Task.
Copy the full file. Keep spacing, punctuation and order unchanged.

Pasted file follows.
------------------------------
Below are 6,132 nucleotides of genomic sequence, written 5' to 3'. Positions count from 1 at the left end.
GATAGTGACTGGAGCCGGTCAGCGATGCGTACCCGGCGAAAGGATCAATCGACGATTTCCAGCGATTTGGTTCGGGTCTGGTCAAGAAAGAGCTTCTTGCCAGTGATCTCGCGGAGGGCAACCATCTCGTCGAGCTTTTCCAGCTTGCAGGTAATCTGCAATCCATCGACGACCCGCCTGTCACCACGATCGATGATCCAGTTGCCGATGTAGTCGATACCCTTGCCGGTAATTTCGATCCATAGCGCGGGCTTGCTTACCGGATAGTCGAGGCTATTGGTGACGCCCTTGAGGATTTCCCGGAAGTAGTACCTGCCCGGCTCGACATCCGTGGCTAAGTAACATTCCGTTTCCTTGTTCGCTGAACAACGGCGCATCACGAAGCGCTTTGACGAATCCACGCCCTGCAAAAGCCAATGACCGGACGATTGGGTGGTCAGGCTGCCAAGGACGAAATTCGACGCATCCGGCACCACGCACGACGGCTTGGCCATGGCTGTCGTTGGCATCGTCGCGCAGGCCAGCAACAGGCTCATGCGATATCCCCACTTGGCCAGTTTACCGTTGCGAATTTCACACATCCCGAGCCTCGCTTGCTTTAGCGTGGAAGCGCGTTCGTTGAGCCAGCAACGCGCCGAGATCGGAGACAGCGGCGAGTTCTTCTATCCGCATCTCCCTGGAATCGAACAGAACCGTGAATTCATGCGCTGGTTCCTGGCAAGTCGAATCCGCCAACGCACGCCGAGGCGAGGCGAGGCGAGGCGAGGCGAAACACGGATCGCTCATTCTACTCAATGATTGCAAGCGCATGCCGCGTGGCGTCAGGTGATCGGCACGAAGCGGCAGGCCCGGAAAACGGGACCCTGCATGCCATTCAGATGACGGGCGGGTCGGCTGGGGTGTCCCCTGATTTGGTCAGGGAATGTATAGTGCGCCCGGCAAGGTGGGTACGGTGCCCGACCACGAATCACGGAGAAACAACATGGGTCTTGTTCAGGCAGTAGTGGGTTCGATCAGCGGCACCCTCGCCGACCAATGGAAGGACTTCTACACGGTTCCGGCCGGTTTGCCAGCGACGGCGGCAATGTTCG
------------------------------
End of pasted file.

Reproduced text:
Below are 6,132 nucleotides of genomic sequence, written 5' to 3'. Positions count from 1 at the left end.
GATAGTGACTGGAGCCGGTCAGCGATGCGTACCCGGCGAAAGGATCAATCGACGATTTCCAGCGATTTGGTTCGGGTCTGGTCAAGAAAGAGCTTCTTGCCAGTGATCTCGCGGAGGGCAACCATCTCGTCGAGCTTTTCCAGCTTGCAGGTAATCTGCAATCCATCGACGACCCGCCTGTCACCACGATCGATGATCCAGTTGCCGATGTAGTCGATACCCTTGCCGGTAATTTCGATCCATAGCGCGGGCTTGCTTACCGGATAGTCGAGGCTATTGGTGACGCCCTTGAGGATTTCCCGGAAGTAGTACCTGCCCGGCTCGACATCCGTGGCTAAGTAACATTCCGTTTCCTTGTTCGCTGAACAACGGCGCATCACGAAGCGCTTTGACGAATCCACGCCCTGCAAAAGCCAATGACCGGACGATTGGGTGGTCAGGCTGCCAAGGACGAAATTCGACGCATCCGGCACCACGCACGACGGCTTGGCCATGGCTGTCGTTGGCATCGTCGCGCAGGCCAGCAACAGGCTCATGCGATATCCCCACTTGGCCAGTTTACCGTTGCGAATTTCACACATCCCGAGCCTCGCTTGCTTTAGCGTGGAAGCGCGTTCGTTGAGCCAGCAACGCGCCGAGATCGGAGACAGCGGCGAGTTCTTCTATCCGCATCTCCCTGGAATCGAACAGAACCGTGAATTCATGCGCTGGTTCCTGGCAAGTCGAATCCGCCAACGCACGCCGAGGCGAGGCGAGGCGAGGCGAGGCGAAACACGGATCGCTCATTCTACTCAATGATTGCAAGCGCATGCCGCGTGGCGTCAGGTGATCGGCACGAAGCGGCAGGCCCGGAAAACGGGACCCTGCATGCCATTCAGATGACGGGCGGGTCGGCTGGGGTGTCCCCTGATTTGGTCAGGGAATGTATAGTGCGCCCGGCAAGGTGGGTACGGTGCCCGACCACGAATCACGGAGAAACAACATGGGTCTTGTTCAGGCAGTAGTGGGTTCGATCAGCGGCACCCTCGCCGACCAATGGAAGGACTTCTACACGGTTCCGGCCGGTTTGCCAGCGACGGCGGCAATGTTCG